And speaking of money — do you have some? Like, right now? No, I don’t want any (I totally want some) — my point is that writing money is not steady money. It does not flow to you weekly. You are not afforded the glory of a paycheck. It is erratic, random, sometimes appearing as if out of the mist. If you are not presently holding actual money in an actual bank account, you’ll probably be starving by your third month. And again, not in the romantic “starving artist” way but in the “holy shit starving isn’t romantic this sucks” way.
All the better if the money you have in your account is money you have already earned from writing. Because if you don’t have deals in place, if you don’t have evidence of future effort yielding future greenbacks, once again: you might be fucked. I worked my way to a full-time writing career with freelance wordsmithy — and when I eventually transitioned to writing novels, that transitional year was a tough one financially. Turbulence abounded.
Do you have health care? You’re gonna need that. This is less a problem nowadays, where a year ago I would’ve said: “You need to have a spouse with healthcare.” Thanks to the ACA (aka “OBAMACARE” aka “THE SWEET SOCIALIST KENYAN TERRORIST TEAT”), my family has healthcare that actually covers things and does not cost us in gallons of blood and pain. (Sidenote, if you think this is a good time to rail against the ACA, do not bother. Try that and I promise most sincerely to pepper spray you in the fucking mouth.)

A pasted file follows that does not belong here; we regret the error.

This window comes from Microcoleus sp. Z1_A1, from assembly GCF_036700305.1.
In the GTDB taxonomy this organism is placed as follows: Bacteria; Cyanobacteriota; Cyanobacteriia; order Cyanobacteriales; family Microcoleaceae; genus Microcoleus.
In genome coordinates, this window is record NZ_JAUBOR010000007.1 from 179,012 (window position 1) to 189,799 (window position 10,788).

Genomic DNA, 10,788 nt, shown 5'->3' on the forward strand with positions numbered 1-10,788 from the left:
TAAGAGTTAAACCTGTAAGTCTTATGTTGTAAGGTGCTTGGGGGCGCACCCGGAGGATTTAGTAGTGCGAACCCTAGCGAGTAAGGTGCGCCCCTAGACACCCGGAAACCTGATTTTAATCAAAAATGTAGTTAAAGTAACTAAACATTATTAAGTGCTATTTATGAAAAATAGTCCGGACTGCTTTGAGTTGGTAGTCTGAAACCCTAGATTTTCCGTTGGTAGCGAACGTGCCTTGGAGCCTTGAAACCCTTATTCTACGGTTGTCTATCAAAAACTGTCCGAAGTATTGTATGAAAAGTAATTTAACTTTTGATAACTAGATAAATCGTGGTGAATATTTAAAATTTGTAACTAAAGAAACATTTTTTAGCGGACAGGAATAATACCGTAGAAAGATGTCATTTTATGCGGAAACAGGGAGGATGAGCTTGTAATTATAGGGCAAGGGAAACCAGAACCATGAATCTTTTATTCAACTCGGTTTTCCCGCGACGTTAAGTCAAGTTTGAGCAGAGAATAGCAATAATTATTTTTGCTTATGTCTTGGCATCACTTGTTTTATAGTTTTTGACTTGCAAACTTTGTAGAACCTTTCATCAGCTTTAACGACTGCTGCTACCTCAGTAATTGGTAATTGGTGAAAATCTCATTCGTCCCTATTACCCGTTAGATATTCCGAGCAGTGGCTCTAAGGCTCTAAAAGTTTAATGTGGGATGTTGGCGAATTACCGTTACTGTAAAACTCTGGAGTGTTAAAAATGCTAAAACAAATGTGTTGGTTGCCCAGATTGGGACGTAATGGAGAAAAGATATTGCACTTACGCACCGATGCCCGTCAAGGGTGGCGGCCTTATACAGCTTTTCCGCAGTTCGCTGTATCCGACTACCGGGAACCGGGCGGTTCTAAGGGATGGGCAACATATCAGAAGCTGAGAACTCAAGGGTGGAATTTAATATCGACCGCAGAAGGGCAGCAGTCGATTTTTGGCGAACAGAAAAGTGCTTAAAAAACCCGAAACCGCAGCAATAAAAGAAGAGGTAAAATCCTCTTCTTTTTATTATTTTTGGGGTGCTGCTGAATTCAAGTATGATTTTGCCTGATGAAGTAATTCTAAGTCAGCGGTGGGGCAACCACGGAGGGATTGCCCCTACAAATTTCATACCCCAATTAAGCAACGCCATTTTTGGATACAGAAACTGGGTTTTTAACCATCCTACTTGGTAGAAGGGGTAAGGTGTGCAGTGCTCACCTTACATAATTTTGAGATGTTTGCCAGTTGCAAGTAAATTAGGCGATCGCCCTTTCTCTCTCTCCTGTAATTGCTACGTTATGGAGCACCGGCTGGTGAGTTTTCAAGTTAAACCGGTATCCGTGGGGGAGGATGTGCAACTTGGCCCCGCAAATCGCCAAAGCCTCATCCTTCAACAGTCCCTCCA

Hell, let’s talk about your spouse. Do you have one? Does said spouse have a job? Hope so. That’s gonna be mighty useful in the coming moons. A steady paycheck, even a small one, can make the unpredictability and uncertainty of Full-Time Arting a far softer sting.
Are you planning on making money off novels? Mm-hmm. This is doable, despite what you’ll hear from the peanut gallery, but it’s not precisely easy, either. Consider: your average advance on a novel might be five, ten grand. Can you live off of that in a year? Nope. That is not full-time money. Okay, maybe you sell a film option, and are able to push some foreign rights deals. Let’s say that’s another… oh, let’s say thirty grand, to be optimistic. Can you live off of $40k a year? If you have a spouse bringing in cash, hey, that’s bad-ass. If you’ve got a family and you’re the only bread winner, then you’re below what most families make. And, let’s remember that those film and foreign rights are value-adds — not guarantees.
Hell, let’s say you just got a six-figure deal. Excitement! Except, that probably means three books. And it probably means ~$33k per book. Which, again, is kind of amazing. But, the reality check is, they might want one of those books a year, and is an annual $33k really the kind of money you can live off of? (If you live in a big city like New York or Los Angeles, that thirty-three thousand is what you’ll spend on groceries, I think. And therein lies another little secret pro-writer tip — if you’re writing full-time, go live in a place where your dollar flies very far.)